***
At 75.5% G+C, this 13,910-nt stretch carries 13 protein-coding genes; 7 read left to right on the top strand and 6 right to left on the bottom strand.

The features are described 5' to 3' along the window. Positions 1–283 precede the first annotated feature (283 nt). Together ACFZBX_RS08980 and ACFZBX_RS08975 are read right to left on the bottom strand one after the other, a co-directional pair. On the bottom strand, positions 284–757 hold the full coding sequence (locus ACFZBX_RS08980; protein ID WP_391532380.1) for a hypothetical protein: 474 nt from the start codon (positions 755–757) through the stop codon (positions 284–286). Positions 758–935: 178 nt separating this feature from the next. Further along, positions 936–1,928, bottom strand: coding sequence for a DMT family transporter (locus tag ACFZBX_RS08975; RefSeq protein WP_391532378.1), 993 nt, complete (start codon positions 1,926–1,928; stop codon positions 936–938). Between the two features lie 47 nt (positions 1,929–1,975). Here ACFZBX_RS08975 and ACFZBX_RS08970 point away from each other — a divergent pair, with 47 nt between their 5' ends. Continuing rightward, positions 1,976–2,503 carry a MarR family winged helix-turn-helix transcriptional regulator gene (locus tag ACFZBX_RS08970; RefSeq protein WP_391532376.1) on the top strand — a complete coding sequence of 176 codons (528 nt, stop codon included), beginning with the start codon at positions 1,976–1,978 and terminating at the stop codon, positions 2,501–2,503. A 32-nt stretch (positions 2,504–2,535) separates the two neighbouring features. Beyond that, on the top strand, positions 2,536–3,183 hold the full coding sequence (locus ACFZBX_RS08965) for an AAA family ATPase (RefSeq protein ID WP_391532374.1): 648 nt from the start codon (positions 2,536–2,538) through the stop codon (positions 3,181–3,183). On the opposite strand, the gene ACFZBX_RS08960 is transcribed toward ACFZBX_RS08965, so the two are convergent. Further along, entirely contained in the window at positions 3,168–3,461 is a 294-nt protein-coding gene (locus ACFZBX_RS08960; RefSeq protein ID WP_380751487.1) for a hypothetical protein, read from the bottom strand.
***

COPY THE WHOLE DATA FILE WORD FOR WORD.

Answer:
At 75.5% G+C, this 13,910-nt stretch carries 13 protein-coding genes; 7 read left to right on the top strand and 6 right to left on the bottom strand.

The features are described 5' to 3' along the window. Positions 1–283 precede the first annotated feature (283 nt). Together ACFZBX_RS08980 and ACFZBX_RS08975 are read right to left on the bottom strand one after the other, a co-directional pair. On the bottom strand, positions 284–757 hold the full coding sequence (locus ACFZBX_RS08980; protein ID WP_391532380.1) for a hypothetical protein: 474 nt from the start codon (positions 755–757) through the stop codon (positions 284–286). Positions 758–935: 178 nt separating this feature from the next. Further along, positions 936–1,928, bottom strand: coding sequence for a DMT family transporter (locus tag ACFZBX_RS08975; RefSeq protein WP_391532378.1), 993 nt, complete (start codon positions 1,926–1,928; stop codon positions 936–938). Between the two features lie 47 nt (positions 1,929–1,975). Here ACFZBX_RS08975 and ACFZBX_RS08970 point away from each other — a divergent pair, with 47 nt between their 5' ends. Continuing rightward, positions 1,976–2,503 carry a MarR family winged helix-turn-helix transcriptional regulator gene (locus tag ACFZBX_RS08970; RefSeq protein WP_391532376.1) on the top strand — a complete coding sequence of 176 codons (528 nt, stop codon included), beginning with the start codon at positions 1,976–1,978 and terminating at the stop codon, positions 2,501–2,503. A 32-nt stretch (positions 2,504–2,535) separates the two neighbouring features. Beyond that, on the top strand, positions 2,536–3,183 hold the full coding sequence (locus ACFZBX_RS08965) for an AAA family ATPase (RefSeq protein ID WP_391532374.1): 648 nt from the start codon (positions 2,536–2,538) through the stop codon (positions 3,181–3,183). On the opposite strand, the gene ACFZBX_RS08960 is transcribed toward ACFZBX_RS08965, so the two are convergent. Further along, entirely contained in the window at positions 3,168–3,461 is a 294-nt protein-coding gene (locus ACFZBX_RS08960; RefSeq protein ID WP_380751487.1) for a hypothetical protein, read from the bottom strand.